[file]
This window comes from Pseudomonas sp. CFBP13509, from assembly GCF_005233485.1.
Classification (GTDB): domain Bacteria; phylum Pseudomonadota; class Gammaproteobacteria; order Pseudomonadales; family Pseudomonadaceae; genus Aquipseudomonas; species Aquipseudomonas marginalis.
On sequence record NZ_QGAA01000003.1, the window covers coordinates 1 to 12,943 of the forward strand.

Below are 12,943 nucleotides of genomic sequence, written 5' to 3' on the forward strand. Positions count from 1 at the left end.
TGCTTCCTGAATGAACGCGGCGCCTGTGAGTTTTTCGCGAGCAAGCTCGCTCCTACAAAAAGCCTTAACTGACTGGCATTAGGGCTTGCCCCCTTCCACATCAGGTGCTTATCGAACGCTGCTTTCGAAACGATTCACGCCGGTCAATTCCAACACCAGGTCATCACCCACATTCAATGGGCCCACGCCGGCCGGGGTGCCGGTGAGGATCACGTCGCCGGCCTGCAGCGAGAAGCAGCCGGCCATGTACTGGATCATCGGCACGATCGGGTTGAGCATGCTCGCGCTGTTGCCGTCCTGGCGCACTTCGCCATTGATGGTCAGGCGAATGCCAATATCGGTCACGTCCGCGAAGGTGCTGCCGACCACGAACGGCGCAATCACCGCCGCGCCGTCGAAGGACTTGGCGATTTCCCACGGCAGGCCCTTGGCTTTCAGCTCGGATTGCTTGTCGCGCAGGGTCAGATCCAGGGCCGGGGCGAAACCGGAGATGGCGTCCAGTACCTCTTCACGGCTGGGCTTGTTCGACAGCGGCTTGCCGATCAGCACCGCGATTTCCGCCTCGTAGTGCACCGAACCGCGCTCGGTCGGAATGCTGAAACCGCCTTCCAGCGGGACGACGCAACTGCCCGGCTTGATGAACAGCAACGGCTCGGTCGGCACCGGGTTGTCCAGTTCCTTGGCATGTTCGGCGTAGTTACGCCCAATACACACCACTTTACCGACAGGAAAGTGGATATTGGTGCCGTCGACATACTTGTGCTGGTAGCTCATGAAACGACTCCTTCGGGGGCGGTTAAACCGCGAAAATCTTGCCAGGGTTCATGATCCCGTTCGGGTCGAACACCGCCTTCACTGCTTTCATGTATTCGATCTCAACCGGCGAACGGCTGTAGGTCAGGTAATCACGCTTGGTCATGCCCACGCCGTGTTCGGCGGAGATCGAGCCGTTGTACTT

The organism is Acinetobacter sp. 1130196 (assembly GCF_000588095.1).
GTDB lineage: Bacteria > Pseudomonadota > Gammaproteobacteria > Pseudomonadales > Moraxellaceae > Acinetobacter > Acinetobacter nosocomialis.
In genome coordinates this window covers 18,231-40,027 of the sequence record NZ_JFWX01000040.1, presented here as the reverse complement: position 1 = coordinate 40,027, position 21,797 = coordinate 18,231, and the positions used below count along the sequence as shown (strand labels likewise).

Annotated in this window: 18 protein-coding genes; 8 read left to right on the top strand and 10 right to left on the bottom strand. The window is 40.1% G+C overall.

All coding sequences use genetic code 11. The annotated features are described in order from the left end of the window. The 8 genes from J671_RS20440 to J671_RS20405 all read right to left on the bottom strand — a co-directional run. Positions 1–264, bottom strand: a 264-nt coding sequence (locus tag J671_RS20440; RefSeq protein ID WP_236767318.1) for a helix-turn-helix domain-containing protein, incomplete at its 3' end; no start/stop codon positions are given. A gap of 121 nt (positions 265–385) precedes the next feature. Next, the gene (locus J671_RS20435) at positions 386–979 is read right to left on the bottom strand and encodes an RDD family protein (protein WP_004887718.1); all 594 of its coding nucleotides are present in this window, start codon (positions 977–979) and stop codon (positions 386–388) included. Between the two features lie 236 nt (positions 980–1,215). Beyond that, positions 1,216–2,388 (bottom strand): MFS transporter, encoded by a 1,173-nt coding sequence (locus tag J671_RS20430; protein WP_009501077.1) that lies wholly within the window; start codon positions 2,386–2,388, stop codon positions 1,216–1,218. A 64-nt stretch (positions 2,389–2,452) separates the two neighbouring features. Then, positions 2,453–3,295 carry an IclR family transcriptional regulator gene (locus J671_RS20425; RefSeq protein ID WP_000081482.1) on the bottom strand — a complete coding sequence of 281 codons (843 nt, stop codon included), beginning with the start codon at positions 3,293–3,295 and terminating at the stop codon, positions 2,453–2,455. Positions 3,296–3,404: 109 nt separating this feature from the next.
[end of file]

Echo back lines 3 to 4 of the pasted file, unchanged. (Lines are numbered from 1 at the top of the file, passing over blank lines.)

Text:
On sequence record NZ_QGAA01000003.1, the window covers coordinates 1 to 12,943 of the forward strand.

Below are 12,943 nucleotides of genomic sequence, written 5' to 3' on the forward strand. Positions count from 1 at the left end.